Chris Sparg: Ten years back, we realized that it was impossible to develop in one particular area or port alone. The Dormac model offers options in different ports. If there is a port or a particular berth that is not available, this model allows us to offer alternative solutions. Moreover, this set-up allows us to serve both developments along the Western as well as the Eastern coasts. Dormac’s model may also be quite different to most other companies, as we support both ship repair and oil and gas. The oil and gas work is rather cyclic and consists of a series of large projects. This obviously creates an issue for certain companies to sustain themselves in between these projects. The advantage of Dormac’s model is that our ship repair work helps us to sustain all of our overhead structure, while we are able to respond to the larger projects by drawing on the skills that have been developed within the ship repair division. This puts us in a position where we are able to relocate teams very quickly, either between our own strategic ports in South Africa or into a new location along the East or West African coast. Our model is based on staying mobile in order to support these projects.

The Cape Town facilities are also brand new. Can you elaborate to our readers what additional capabilities and capacity this brought to the company?

Salvo Cutino: We have established one of the highest under crane hook workshops in the Western Cape area. In terms of workshop capacity and our ability to accommodate the big equipment coming off rigs, we are well equipped. We have two scopes of business, one being the onsite work where big projects can require up to 1,000 or 2,000 people onsite. The other scope is the work that is being brought back to the workshop, to either fabricate, overhaul or maintain equipment.

Having 5 different workshops around the coast, we can accept a project anywhere and send our equipment to any of these workshops, while still focusing on the onsite work with mobile workshops. For us, the new Cape Town facility has been a stepping stone into the offshore industry. The launch of our offshore division last year was a big step. We have been quite successful so far, with a big project completed in Saldanha Bay for Transocean’s Celtic Sea. At the same time, we are tendering for several other big projects for 2012. A similar workshop will be built in Walvis Bay and then hopefully in Richards Bay in the future.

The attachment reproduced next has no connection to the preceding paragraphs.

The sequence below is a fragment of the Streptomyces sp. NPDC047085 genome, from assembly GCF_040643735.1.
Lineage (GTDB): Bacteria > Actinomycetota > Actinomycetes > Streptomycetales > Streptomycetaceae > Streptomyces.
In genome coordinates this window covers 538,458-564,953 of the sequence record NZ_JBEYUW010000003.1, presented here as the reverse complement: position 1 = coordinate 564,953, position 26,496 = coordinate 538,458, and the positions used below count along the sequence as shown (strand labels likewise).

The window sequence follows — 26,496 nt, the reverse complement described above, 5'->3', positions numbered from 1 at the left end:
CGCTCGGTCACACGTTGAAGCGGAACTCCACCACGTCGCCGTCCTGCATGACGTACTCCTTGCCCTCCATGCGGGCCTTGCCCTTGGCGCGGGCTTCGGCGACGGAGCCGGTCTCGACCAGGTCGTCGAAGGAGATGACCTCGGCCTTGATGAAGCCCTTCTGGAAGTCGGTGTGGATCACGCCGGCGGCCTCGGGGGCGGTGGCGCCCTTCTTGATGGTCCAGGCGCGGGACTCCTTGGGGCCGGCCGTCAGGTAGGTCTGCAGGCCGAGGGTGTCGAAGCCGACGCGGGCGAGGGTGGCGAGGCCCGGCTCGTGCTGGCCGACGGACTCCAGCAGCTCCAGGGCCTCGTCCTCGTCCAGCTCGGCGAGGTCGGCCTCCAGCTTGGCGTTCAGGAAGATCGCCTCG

Chris Sparg: It is also fair to say that while these buildings are only a year old, they have already been extended. Moreover, we have also retained our old Cape Town facilities. We have also just tendered for the lease of an area in Richards Bay, where we intend to erect facilities closer to the port area as well.

As you mentioned, setting up the oil and gas division was a stepping stone for the company. What challenges did you experience in doing so?

Chris Sparg: Whilst we formally launched this oil and gas division last year, we have been operating in the oil and gas sector for the last 6 years already. We already did project work for Chevron’s LNG FSO “Escravos” in 2008/9 for example. We have been engaged with companies such as Technip and a number of other projects in Durban and Walvis Bay. In rig repair, we had already worked on various rigsbefore and even build the latest generation Bunker Barges. This step towards oil and gas was a more formal one. Because the market has traditionally regarded Dormac as a ship repair player, this was a step taken to show to the world that our capabilities are more extensive today. We are one of the only shipyards in South Africa now certified by DNV 18000, 14000 and 9001, which demonstrates that we have the quality, safety and environmental management systems in place. In terms of challenges ahead, improving port facilities and infrastructure are probably the most prevalent challenges.

Salvo Cutino: We have skilled people and all the equipment and machinery to match the work done to International standards.. However, we need TNPA to free up the necessary waterspace, berth and drydock facilities. We have to operate within the parameters of what the current facilities can cater for.